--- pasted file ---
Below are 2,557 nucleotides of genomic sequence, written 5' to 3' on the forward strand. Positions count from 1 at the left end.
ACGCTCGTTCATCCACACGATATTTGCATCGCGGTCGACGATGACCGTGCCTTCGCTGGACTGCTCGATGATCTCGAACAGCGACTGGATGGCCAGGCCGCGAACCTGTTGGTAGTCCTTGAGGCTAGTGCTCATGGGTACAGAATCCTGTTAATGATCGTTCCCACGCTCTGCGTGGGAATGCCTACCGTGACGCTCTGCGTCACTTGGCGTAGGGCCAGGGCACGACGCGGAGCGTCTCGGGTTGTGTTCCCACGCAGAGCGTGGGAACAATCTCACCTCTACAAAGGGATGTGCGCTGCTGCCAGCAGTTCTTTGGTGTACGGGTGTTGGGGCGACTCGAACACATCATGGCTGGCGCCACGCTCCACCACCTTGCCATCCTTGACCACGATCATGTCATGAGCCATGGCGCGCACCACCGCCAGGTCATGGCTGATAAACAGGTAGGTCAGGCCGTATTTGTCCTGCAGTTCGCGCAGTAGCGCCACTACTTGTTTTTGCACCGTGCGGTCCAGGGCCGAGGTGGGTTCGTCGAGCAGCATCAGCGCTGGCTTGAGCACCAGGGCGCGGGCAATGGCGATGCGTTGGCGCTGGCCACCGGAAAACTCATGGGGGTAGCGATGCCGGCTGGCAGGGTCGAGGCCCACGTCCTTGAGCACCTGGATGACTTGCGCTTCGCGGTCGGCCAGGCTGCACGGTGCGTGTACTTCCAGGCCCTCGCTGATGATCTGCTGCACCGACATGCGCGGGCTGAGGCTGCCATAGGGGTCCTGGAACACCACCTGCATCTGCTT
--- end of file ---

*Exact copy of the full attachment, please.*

Below are 2,557 nucleotides of genomic sequence, written 5' to 3' on the forward strand. Positions count from 1 at the left end.
ACGCTCGTTCATCCACACGATATTTGCATCGCGGTCGACGATGACCGTGCCTTCGCTGGACTGCTCGATGATCTCGAACAGCGACTGGATGGCCAGGCCGCGAACCTGTTGGTAGTCCTTGAGGCTAGTGCTCATGGGTACAGAATCCTGTTAATGATCGTTCCCACGCTCTGCGTGGGAATGCCTACCGTGACGCTCTGCGTCACTTGGCGTAGGGCCAGGGCACGACGCGGAGCGTCTCGGGTTGTGTTCCCACGCAGAGCGTGGGAACAATCTCACCTCTACAAAGGGATGTGCGCTGCTGCCAGCAGTTCTTTGGTGTACGGGTGTTGGGGCGACTCGAACACATCATGGCTGGCGCCACGCTCCACCACCTTGCCATCCTTGACCACGATCATGTCATGAGCCATGGCGCGCACCACCGCCAGGTCATGGCTGATAAACAGGTAGGTCAGGCCGTATTTGTCCTGCAGTTCGCGCAGTAGCGCCACTACTTGTTTTTGCACCGTGCGGTCCAGGGCCGAGGTGGGTTCGTCGAGCAGCATCAGCGCTGGCTTGAGCACCAGGGCGCGGGCAATGGCGATGCGTTGGCGCTGGCCACCGGAAAACTCATGGGGGTAGCGATGCCGGCTGGCAGGGTCGAGGCCCACGTCCTTGAGCACCTGGATGACTTGCGCTTCGCGGTCGGCCAGGCTGCACGGTGCGTGTACTTCCAGGCCCTCGCTGATGATCTGCTGCACCGACATGCGCGGGCTGAGGCTGCCATAGGGGTCCTGGAACACCACCTGCATCTGCTT